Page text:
Oral History Meetings



ORAL SOURCES: THEIR APPLICATION IN EDUCATION, RESEARCH AND MANAGEMENT: Eighth National Meeting and Second International Conference of Oral History, Manzana de las Luces, Buenos Aires, 3-5 October 2007


The Eighth National Meeting and the Second International Conference of Oral History was held between 3 and 5 October 2007, Manzana de las Luces, Buenos Aires.  Various institutions organized the meeting, among them the Oral History Program, the Institute of Anthropological Sciences (Pablo Pozzi, director), the Archive of Words and Images of Women, the Institute of Interdisciplinary Studies of Genre (Mirta Zaida Lobato, director), and the General Direction of the Historical Institute of the City of Buenos Aires (Liliana Barela, director). The event’s general coordinator, Liliana Barela, was elected President of the Oral History Organisation of the Argentinian Republic (AHORA).

Sessions were arranged so that research work and presentations that shared common thematic threads were delivered in the same room.  Various work groups were arranged according to the topics: Work, Protest and Union Action; Political Practice and Political Parties; Conflicts and Trajectories; Neighborhood and Local Histories; Identities, Conflicts and the Recovery of the Memory; Activist Experiences, Solidarity and Exile; Education and Oral History; Theoretical and Methodological Problems; Migration and Immigration: Some Experiences; Art and Culture: Representation and Memory; Patrimony, Management and Creation of Archives.

Among the diverse themes covered, an important point arising from discussions examined how educators can give students the necessary tools to build their identity. It was agreed that oral history methodology can be a stimulus for youth.  By conducting oral history interviews, students can recover their own family history or come to know other life histories of importance to their own lives, helping them to understand the recent past of the society in which we live.

Oral history interviews reveal the motives for emigration from one place to another, and shed new light on urban history and all forms of work.  A highlight of the meeting was Josefina Cuesta discussion of “Memory and History.”  Attendance at the sessions was significant and the participants came from countries as diverse as Argentina (the largest contingent), Brazil, Columbia, Mexico, Chile, the Dominican Republic and Spain.

Finally, we had the opportunity to see El Caminarte da La vuelta a la manzana, a dramatized version of the history of Villa Gessell, a village in Pinar del Norte, Argentina. Local inhabitants, both young and old, appeared in the work. The “Caminarte” Project aims to recover the identity, memory and cultural patrimony of the region while showing how it has changed over time, working to raise the consciousness of the regions newer generations, and the visitors to the area.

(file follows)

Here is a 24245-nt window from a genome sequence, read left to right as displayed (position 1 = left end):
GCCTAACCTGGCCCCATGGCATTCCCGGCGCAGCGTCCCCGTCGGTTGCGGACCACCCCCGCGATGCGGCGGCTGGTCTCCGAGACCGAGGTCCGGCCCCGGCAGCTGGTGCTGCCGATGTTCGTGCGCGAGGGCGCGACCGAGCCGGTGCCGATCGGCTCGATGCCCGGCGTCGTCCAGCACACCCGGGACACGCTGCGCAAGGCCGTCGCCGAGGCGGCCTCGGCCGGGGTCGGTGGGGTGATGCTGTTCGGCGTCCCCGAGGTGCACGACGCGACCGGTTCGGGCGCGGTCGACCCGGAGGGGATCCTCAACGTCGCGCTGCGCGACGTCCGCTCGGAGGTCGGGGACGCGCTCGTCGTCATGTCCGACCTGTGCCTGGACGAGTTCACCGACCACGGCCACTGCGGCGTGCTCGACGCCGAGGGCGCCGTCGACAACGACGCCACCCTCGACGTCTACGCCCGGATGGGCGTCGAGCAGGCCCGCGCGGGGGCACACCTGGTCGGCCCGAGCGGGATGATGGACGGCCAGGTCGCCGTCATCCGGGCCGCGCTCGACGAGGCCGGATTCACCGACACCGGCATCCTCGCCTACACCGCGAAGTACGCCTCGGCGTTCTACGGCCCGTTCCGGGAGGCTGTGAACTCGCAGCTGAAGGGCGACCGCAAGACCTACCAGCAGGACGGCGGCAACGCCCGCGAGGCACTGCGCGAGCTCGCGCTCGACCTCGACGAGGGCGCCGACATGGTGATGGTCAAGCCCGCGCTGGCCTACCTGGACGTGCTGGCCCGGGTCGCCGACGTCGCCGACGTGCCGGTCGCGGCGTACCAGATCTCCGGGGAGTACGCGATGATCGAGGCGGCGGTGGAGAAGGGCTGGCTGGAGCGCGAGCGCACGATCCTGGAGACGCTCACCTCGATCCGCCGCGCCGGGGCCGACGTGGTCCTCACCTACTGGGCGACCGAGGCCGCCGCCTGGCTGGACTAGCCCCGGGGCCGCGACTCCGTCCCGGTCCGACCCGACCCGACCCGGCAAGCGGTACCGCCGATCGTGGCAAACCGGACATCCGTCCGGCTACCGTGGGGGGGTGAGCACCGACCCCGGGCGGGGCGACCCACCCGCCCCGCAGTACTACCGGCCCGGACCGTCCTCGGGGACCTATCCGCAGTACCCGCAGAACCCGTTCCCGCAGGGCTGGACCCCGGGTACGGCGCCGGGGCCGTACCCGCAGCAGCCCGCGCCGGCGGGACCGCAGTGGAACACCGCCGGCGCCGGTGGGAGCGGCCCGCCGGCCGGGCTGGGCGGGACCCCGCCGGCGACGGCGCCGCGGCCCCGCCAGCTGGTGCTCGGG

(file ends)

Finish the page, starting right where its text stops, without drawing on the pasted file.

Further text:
María Luisa Iglesias Hernández: [email protected]





The impact of the new technologies, children’s games, Indigenous voices, museums, immigrants and refugees, trauma, revealing time, ethics, sound to lyrical print, performance, community histories, women’s stories, keeping memory alive, emotions and senses, teaching, broadcasting, memory workshops: these were some of the topics presented, exposed, discussed at the recent biennial conference of the OHAA.

Hosted by the Queensland branch of the OHAA, the conference settled by the Brisbane River. There were over 60 papers, workshops, performances, presentations. Within, between and across sessions we talked, we exchanged, we listened, we asked, we learnt.

There were performances and the explanations of performances. For those who attended the International Conference in Sydney in 2006 and watched and wondered about the performance ‘Fast Cars and Tractor Engines’ (memory triggers at http://www.urbantheatre.com.au/fastcars.html), instigators Tim Carroll and Roslyn Oades explained the form of theatre. Playback Theatre (http://www.austrategies.com.au/playback.htm) invited conference participants, as audience, to share stories and experiences.  The theatre group then replayed the shared stories through mime, movement, sound.  Oral historians experienced the loss of control as they became the narrators and as other people interpreted their stories.

There were examples of innovative uses of the new technologies, especially as a means to engage and present community histories. The Queensland Stories project of the State Library of Queensland (http://www.qldstories.slq.qld.gov.au/), for example, works with libraries and indigenous knowledge centers across the state to build skills so that community members can produce their own digital stories and have them published on the project website. (See, for example, DD_Project_Traeger.pdf).

Engaging local communities through diverse means also sits at the core of the Wilsons River Experience Walk project.  Interviews with community members, conversations and picnics on the riverside, and the commissioning of public art works have been converted to a walking trail marked by signs and stories. O the Internet you can sample some of the panels (http://engagement.scu.edu.au/story_panels.htm).  The panels and stories capture Indigenous and non-indigenous uses of the river, the social and environmental histories, the cultural significance of sites.

Indigenous histories were well represented throughout the conference.  Community based projects – the evolving Cherbourg MEMORY and PRECINCT project (http://www.rationshed.com.au/) and the North Stradbroke Island Oral History Project (redland.pdf) – emphasized the importance of community owned projects.